Calchas the prophet stands to the right, gazing upward in the traditional pose of a seer seeking divine inspiration. And flying into the scene at the upper left comes Artemis ex machina, bringing the deer that will save Iphigenia.
Fresco from the House of the Tragic Poet, Pompeii, depicting the Sacrifice of Iphigenia. Naples Archeological Museum, 9112. Source: Wikimedia Commons
That we see Iphigenia in Aulis and other myths and legends revisited as subject matter in diverse works of art speaks to their social, religious, and political resonance across centuries and cultures. The distinguished philologist Bernard Knox suggested why when he wrote about the significant role myth and the art of tragedy played in ancient life:
Tragic myth…was a people’s vision of its own past, with all that such a vision implies for social and moral problems and attitudes in its present…. It was rich in religious significance, for its interweaving of human action and divine purpose explored the relation of man to his gods. And the political, moral, and religious questions it raised were given a passionate intensity and a powerful grip on the emotions by their grounding in the loves and hates of family life. —Bernard Knox, Word and Action: Essays on the Ancient Theater, 23
For translations from the play consulted for this post and a description of some of its textual problems, see the translation and the introduction to the play by Charles R. Walker in Euripides V: Bacchae, Iphigenia in Aulis, The Cyclops, Rhesus (The Complete Greek Tragedies), 3rd ed. (Chicago: The University of Chicago Press, 2103). See particularly “Iphigenia in Aulis: Introduction,” vol. 5, esp. 87ff. For a more detailed discussion of the play and its political dimensions, see the most recent introduction, translation, and commentary by Christopher Collard and James Morewood in Iphigenia at Aulis (Liverpool: Liverpool University Press, 2017).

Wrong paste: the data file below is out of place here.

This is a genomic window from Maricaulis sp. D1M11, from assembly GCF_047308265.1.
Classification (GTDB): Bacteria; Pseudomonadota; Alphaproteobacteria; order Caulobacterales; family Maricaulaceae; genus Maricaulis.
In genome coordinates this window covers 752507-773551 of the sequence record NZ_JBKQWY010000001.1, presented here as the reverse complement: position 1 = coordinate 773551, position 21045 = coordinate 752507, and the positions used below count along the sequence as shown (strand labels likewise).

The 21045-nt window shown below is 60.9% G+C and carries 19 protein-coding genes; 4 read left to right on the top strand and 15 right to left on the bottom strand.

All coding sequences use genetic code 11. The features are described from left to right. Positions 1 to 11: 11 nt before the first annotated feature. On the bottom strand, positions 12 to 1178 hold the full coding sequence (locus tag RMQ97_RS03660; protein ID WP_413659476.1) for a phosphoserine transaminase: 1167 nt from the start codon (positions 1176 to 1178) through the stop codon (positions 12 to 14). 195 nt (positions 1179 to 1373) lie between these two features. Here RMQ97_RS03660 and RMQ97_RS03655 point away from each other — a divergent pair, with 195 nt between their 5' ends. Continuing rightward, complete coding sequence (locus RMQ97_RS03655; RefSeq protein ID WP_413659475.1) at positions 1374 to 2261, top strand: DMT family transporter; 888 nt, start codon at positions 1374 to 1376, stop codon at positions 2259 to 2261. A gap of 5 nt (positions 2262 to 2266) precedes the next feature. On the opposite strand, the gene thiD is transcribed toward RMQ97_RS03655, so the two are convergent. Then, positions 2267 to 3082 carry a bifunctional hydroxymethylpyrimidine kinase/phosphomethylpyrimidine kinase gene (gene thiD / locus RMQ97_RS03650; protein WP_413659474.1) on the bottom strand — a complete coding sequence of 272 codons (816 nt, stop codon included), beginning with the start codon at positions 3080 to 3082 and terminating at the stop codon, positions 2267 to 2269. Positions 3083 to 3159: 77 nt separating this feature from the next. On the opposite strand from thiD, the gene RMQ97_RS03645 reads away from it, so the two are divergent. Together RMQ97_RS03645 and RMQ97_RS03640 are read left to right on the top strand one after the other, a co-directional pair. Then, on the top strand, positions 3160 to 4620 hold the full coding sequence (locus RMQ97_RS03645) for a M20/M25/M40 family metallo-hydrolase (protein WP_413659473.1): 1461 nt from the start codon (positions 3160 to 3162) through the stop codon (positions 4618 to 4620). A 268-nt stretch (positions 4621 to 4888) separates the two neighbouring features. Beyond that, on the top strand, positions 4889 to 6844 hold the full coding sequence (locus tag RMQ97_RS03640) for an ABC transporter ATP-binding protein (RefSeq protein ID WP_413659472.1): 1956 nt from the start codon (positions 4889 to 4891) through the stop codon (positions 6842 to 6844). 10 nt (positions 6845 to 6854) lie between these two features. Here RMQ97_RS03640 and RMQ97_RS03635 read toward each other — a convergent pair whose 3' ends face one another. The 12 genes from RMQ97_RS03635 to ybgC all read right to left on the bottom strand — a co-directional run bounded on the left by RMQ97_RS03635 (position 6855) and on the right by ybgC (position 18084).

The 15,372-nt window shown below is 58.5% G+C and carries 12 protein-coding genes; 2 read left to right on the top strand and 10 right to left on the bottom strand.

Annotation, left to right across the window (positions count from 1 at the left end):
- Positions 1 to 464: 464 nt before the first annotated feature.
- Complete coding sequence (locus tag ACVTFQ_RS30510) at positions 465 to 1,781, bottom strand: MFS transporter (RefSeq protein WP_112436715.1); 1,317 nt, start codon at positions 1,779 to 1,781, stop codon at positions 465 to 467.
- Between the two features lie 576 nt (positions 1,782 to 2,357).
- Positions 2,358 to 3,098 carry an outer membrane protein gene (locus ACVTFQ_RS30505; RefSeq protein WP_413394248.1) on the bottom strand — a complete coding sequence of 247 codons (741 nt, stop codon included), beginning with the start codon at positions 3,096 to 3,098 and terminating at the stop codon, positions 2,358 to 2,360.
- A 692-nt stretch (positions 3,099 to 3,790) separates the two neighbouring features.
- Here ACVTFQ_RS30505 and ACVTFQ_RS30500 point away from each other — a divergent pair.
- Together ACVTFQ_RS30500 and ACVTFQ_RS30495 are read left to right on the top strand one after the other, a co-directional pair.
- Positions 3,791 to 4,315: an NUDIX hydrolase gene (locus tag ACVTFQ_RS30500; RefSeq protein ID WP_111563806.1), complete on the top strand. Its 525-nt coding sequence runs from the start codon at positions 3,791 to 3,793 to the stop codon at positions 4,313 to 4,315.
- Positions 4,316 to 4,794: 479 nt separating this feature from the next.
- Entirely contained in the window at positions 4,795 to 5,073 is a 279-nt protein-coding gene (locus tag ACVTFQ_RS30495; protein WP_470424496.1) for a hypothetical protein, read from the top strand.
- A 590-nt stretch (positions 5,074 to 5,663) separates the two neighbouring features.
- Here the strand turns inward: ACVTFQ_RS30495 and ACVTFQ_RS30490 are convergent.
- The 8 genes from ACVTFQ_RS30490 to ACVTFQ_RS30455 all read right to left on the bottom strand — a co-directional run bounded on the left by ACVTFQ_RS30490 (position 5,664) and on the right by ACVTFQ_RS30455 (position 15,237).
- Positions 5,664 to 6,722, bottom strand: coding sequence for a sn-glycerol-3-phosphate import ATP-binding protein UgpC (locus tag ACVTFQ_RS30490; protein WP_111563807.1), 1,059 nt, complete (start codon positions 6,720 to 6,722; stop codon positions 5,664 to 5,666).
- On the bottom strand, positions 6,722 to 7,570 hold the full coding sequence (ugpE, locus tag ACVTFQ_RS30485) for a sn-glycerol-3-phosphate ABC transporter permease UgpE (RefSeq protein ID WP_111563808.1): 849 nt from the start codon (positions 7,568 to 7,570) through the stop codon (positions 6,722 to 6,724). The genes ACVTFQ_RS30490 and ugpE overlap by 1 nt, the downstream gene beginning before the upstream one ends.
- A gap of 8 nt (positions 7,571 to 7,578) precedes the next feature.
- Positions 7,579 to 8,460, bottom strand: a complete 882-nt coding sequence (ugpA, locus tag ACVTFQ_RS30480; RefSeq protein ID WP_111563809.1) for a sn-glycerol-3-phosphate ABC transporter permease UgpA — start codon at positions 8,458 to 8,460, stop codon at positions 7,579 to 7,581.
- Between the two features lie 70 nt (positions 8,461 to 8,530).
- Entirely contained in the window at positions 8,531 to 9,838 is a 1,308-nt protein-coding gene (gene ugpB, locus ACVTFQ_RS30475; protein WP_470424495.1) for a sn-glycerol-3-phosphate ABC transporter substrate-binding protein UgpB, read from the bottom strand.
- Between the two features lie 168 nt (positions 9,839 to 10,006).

Bettina Bergman, “The Roman House as Memory Theater: The House of the Tragic Poet in Pompeii,” Art Bulletin, 76, no. 2 (June 1994), 225–256.
Iphigenia, directed by Michael Cacoyannis (1977; Los Angeles: MGM, 2007). The classic film by one of Greece’s most distinguished directors stars Irene Pappas as Clytemnestra.
Bernard Knox, “Second Thoughts in Greek Tragedy” and “Euripides’s Iphigenia in Aulide 1–163 (in that order),” in Word and Action: Essays on the Ancient Theater (Baltimore: The Johns Hopkins University Press, 1979), 231–249, 275–294. The first, a famous essay on Euripidean poetry by a distinguished classics scholar of the twenty-first century, discusses the topos of the changing of minds in Iphigenia in Aulis (p. 243). The second essay is a highly detailed reading of some of the thornier philological aspects of the text as it has been transmitted.
Pliny, Natural History, trans. H. Rackham (Cambridge, MA: Harvard University Press, 1952), 315. See 35.36.73 for the Timanthes story.
Barry Unsworth, The Songs of the Kings: A Novel, (London: W.W. Norton & Company, 2003). A masterful retelling of the ancient tale from a Booker-award-winning author. Reviewed by Hilary Mantel, “The Hour Before Dawn,” in The New York Review of Books, October 9, 2003.